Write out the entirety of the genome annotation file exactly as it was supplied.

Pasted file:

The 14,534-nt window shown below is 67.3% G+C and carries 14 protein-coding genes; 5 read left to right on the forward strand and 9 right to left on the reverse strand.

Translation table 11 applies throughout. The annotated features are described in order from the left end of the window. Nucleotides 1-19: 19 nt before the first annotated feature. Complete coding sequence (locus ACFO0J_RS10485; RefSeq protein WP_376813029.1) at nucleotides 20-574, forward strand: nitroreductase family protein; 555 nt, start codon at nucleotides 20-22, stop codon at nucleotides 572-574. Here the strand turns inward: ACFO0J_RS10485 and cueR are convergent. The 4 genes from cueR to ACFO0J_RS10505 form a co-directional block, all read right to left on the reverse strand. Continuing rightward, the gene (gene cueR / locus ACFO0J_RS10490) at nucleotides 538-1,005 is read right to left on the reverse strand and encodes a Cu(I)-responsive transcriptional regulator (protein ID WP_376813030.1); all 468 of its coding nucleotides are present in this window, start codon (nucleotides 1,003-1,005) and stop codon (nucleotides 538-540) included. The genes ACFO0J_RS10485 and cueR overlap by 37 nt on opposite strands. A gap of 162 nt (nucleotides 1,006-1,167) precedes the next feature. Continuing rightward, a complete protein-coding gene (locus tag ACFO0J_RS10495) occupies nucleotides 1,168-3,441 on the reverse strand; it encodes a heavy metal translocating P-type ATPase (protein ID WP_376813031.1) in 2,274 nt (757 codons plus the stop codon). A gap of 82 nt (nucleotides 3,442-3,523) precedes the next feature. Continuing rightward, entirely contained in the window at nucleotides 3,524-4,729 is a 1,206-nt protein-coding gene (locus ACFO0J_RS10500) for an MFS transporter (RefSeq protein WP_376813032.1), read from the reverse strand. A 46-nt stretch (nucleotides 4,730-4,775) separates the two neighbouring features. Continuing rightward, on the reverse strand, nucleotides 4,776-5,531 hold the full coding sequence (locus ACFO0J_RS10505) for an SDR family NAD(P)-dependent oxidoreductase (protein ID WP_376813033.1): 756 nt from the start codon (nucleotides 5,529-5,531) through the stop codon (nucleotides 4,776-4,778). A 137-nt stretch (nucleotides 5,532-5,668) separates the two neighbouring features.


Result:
The 14,534-nt window shown below is 67.3% G+C and carries 14 protein-coding genes; 5 read left to right on the forward strand and 9 right to left on the reverse strand.

Translation table 11 applies throughout. The annotated features are described in order from the left end of the window. Nucleotides 1-19: 19 nt before the first annotated feature. Complete coding sequence (locus ACFO0J_RS10485; RefSeq protein WP_376813029.1) at nucleotides 20-574, forward strand: nitroreductase family protein; 555 nt, start codon at nucleotides 20-22, stop codon at nucleotides 572-574. Here the strand turns inward: ACFO0J_RS10485 and cueR are convergent. The 4 genes from cueR to ACFO0J_RS10505 form a co-directional block, all read right to left on the reverse strand. Continuing rightward, the gene (gene cueR / locus ACFO0J_RS10490) at nucleotides 538-1,005 is read right to left on the reverse strand and encodes a Cu(I)-responsive transcriptional regulator (protein ID WP_376813030.1); all 468 of its coding nucleotides are present in this window, start codon (nucleotides 1,003-1,005) and stop codon (nucleotides 538-540) included. The genes ACFO0J_RS10485 and cueR overlap by 37 nt on opposite strands. A gap of 162 nt (nucleotides 1,006-1,167) precedes the next feature. Continuing rightward, a complete protein-coding gene (locus tag ACFO0J_RS10495) occupies nucleotides 1,168-3,441 on the reverse strand; it encodes a heavy metal translocating P-type ATPase (protein ID WP_376813031.1) in 2,274 nt (757 codons plus the stop codon). A gap of 82 nt (nucleotides 3,442-3,523) precedes the next feature. Continuing rightward, entirely contained in the window at nucleotides 3,524-4,729 is a 1,206-nt protein-coding gene (locus ACFO0J_RS10500) for an MFS transporter (RefSeq protein WP_376813032.1), read from the reverse strand. A 46-nt stretch (nucleotides 4,730-4,775) separates the two neighbouring features. Continuing rightward, on the reverse strand, nucleotides 4,776-5,531 hold the full coding sequence (locus ACFO0J_RS10505) for an SDR family NAD(P)-dependent oxidoreductase (protein ID WP_376813033.1): 756 nt from the start codon (nucleotides 5,529-5,531) through the stop codon (nucleotides 4,776-4,778). A 137-nt stretch (nucleotides 5,532-5,668) separates the two neighbouring features.